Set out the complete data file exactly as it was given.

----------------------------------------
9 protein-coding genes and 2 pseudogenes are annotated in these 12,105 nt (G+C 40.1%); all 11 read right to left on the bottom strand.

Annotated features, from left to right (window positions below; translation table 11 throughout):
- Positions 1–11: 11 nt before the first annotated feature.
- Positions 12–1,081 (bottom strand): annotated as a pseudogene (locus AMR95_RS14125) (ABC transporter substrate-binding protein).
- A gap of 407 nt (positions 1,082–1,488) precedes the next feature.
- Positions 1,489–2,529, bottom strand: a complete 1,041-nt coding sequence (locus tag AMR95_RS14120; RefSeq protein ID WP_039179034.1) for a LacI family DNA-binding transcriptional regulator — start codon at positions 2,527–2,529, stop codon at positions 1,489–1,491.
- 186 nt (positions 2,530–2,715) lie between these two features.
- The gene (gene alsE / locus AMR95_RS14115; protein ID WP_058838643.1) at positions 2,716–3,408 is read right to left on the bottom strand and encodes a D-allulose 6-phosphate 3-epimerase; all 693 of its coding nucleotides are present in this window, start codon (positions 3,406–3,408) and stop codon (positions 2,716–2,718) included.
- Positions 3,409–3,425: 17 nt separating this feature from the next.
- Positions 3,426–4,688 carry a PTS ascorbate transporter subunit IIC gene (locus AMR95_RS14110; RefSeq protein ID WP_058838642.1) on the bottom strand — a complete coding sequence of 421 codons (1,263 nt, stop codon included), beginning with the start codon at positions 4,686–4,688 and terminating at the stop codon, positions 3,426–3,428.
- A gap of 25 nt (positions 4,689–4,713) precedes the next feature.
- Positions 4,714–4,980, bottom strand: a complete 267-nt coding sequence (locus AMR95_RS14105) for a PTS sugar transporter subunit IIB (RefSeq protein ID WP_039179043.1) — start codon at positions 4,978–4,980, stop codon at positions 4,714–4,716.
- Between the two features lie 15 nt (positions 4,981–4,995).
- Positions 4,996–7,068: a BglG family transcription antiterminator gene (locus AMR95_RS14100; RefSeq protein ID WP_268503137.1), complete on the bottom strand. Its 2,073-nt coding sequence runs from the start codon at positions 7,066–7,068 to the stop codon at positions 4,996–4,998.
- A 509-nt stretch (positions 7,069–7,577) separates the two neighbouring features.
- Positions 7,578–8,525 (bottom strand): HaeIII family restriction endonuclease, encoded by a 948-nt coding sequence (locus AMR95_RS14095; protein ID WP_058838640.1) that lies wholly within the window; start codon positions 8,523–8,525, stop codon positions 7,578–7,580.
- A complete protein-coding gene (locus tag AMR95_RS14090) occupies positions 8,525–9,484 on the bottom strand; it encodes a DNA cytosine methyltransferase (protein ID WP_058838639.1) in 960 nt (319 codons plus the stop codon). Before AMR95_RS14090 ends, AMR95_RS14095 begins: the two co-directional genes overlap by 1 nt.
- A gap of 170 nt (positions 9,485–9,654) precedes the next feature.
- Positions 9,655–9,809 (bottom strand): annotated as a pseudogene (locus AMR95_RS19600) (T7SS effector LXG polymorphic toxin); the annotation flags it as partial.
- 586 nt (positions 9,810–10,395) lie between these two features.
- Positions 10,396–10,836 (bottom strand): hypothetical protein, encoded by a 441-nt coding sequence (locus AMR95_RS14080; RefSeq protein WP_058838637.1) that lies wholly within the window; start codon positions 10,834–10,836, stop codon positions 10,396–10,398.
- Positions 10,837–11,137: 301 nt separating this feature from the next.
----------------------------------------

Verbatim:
9 protein-coding genes and 2 pseudogenes are annotated in these 12,105 nt (G+C 40.1%); all 11 read right to left on the bottom strand.

Annotated features, from left to right (window positions below; translation table 11 throughout):
- Positions 1–11: 11 nt before the first annotated feature.
- Positions 12–1,081 (bottom strand): annotated as a pseudogene (locus AMR95_RS14125) (ABC transporter substrate-binding protein).
- A gap of 407 nt (positions 1,082–1,488) precedes the next feature.
- Positions 1,489–2,529, bottom strand: a complete 1,041-nt coding sequence (locus tag AMR95_RS14120; RefSeq protein ID WP_039179034.1) for a LacI family DNA-binding transcriptional regulator — start codon at positions 2,527–2,529, stop codon at positions 1,489–1,491.
- 186 nt (positions 2,530–2,715) lie between these two features.
- The gene (gene alsE / locus AMR95_RS14115; protein ID WP_058838643.1) at positions 2,716–3,408 is read right to left on the bottom strand and encodes a D-allulose 6-phosphate 3-epimerase; all 693 of its coding nucleotides are present in this window, start codon (positions 3,406–3,408) and stop codon (positions 2,716–2,718) included.
- Positions 3,409–3,425: 17 nt separating this feature from the next.
- Positions 3,426–4,688 carry a PTS ascorbate transporter subunit IIC gene (locus AMR95_RS14110; RefSeq protein ID WP_058838642.1) on the bottom strand — a complete coding sequence of 421 codons (1,263 nt, stop codon included), beginning with the start codon at positions 4,686–4,688 and terminating at the stop codon, positions 3,426–3,428.
- A gap of 25 nt (positions 4,689–4,713) precedes the next feature.
- Positions 4,714–4,980, bottom strand: a complete 267-nt coding sequence (locus AMR95_RS14105) for a PTS sugar transporter subunit IIB (RefSeq protein ID WP_039179043.1) — start codon at positions 4,978–4,980, stop codon at positions 4,714–4,716.
- Between the two features lie 15 nt (positions 4,981–4,995).
- Positions 4,996–7,068: a BglG family transcription antiterminator gene (locus AMR95_RS14100; RefSeq protein ID WP_268503137.1), complete on the bottom strand. Its 2,073-nt coding sequence runs from the start codon at positions 7,066–7,068 to the stop codon at positions 4,996–4,998.
- A 509-nt stretch (positions 7,069–7,577) separates the two neighbouring features.
- Positions 7,578–8,525 (bottom strand): HaeIII family restriction endonuclease, encoded by a 948-nt coding sequence (locus AMR95_RS14095; protein ID WP_058838640.1) that lies wholly within the window; start codon positions 8,523–8,525, stop codon positions 7,578–7,580.
- A complete protein-coding gene (locus tag AMR95_RS14090) occupies positions 8,525–9,484 on the bottom strand; it encodes a DNA cytosine methyltransferase (protein ID WP_058838639.1) in 960 nt (319 codons plus the stop codon). Before AMR95_RS14090 ends, AMR95_RS14095 begins: the two co-directional genes overlap by 1 nt.
- A gap of 170 nt (positions 9,485–9,654) precedes the next feature.
- Positions 9,655–9,809 (bottom strand): annotated as a pseudogene (locus AMR95_RS19600) (T7SS effector LXG polymorphic toxin); the annotation flags it as partial.
- 586 nt (positions 9,810–10,395) lie between these two features.
- Positions 10,396–10,836 (bottom strand): hypothetical protein, encoded by a 441-nt coding sequence (locus AMR95_RS14080; RefSeq protein WP_058838637.1) that lies wholly within the window; start codon positions 10,834–10,836, stop codon positions 10,396–10,398.
- Positions 10,837–11,137: 301 nt separating this feature from the next.